Why Do I Have Dry Eyes at the Office?
Are your eyes always dry? It could be because you work in an office.
Office workers are more prone to develop dry eyes than people working in other environments. That’s because common dry eyes causes include air conditioning, low air quality, and poor office setup.
Read on to understand why dry eyes at work is so common. We also talk about the causes of eye dryness in the office and what you can do about it.
Let’s start with the prevalence of dry eye among office workers. Because it really is a big problem.
Is Dry Eye Common Among Office Workers?
A 2016 study on 7,441 European office workers found that 34% of respondents experienced dry eye symptoms in the last four weeks.
The study suggests that building design and the lack of operable windows and humidifiers are major contributing factors to dry eye disease in the office.
Dry eyes are among the most often reported acute symptoms in modern offices. More than causing unpleasant symptoms, dry eyes at work can decrease work performance. No wonder since feeling your eyes always dry can make working on a computer a pain.
In a survey of 294 office workers, 75% of respondents answered that dry eyes and related symptoms inhibited their daily activities.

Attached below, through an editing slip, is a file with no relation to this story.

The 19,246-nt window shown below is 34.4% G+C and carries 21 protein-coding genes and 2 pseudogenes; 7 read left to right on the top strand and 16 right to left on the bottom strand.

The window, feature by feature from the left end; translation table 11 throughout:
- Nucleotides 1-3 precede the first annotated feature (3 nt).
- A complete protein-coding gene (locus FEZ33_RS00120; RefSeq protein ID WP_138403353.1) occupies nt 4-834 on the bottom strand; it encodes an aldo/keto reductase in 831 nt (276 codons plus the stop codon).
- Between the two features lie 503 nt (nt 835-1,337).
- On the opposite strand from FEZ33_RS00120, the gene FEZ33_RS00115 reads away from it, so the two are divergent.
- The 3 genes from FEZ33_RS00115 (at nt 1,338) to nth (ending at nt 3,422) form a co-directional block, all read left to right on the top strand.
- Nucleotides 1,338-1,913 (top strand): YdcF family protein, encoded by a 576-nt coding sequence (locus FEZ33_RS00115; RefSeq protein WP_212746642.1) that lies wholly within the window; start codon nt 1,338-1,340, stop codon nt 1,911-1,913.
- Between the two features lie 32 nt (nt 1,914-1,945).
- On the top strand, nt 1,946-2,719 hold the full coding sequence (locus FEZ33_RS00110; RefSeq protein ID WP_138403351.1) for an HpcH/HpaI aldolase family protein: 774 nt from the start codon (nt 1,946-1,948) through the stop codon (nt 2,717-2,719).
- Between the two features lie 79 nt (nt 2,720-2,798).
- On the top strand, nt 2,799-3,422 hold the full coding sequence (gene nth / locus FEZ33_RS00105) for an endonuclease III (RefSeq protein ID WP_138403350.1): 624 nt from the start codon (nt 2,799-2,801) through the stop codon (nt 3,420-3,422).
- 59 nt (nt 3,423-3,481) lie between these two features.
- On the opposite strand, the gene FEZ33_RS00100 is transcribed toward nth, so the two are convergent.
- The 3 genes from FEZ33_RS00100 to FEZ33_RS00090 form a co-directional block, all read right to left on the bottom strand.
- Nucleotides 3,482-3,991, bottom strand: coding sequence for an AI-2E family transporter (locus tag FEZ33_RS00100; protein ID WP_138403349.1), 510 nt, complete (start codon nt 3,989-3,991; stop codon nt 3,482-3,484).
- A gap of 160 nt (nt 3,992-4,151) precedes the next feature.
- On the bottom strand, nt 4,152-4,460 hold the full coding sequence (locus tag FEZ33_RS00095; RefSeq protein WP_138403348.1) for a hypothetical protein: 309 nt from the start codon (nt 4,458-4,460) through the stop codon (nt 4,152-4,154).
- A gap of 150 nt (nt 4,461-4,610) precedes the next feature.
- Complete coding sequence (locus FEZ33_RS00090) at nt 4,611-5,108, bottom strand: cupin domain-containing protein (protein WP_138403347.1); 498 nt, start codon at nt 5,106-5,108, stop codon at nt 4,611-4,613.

What’s more, a study involving 355 men and women found that dry eyes decreased productivity by 4.37% to 6.06% depending on the severity of the condition. Individuals who self-reported having dry eyes experienced the highest performance loss.
The study also calculated the annual work productivity cost associated with dry eyes. It found this to be $741 per individual.
Causes of Dry Eyes in Office
The tear film consists of a watery layer, an oily layer, and a mucin layer. Together, these layers play a crucial role in ensuring that the tear film lubricates and protects the surface of the eye.
Any imbalance in these layers can lead to dry eyes and other eye complaints. From dry air to cleaning irritants, environmental factors in offices can easily disrupt the stability of the tear film.
As a result, tears may evaporate too quickly. This leaves the surface of the eye dry and lacking normal lubrication.
Over time, the problem can become chronic. Working in an office can also worsen existing dry eye problems.
Multiple causes can contribute to dry eyes at work, from spending hours in front of a computer to air conditioning and a bad desk setup.
Let’s take a closer look at why you’re at risk of developing dry eyes indoors.
Digital eye strain
You can get dry eyes from computer work or other visually-demanding tasks that you perform over extended periods.
Close eye work reduces your blink rate and increases incomplete blinks. Together, these can make your eyes feel dry.
Working on a computer for hours every day can also lead to computer vision syndrome.
When it comes to dry eyes, air conditioning is often to blame. Air conditioning increases room temperature by heating the air.
But without a humidifying function, the relative humidity drops as the temperature rises.
Low air quality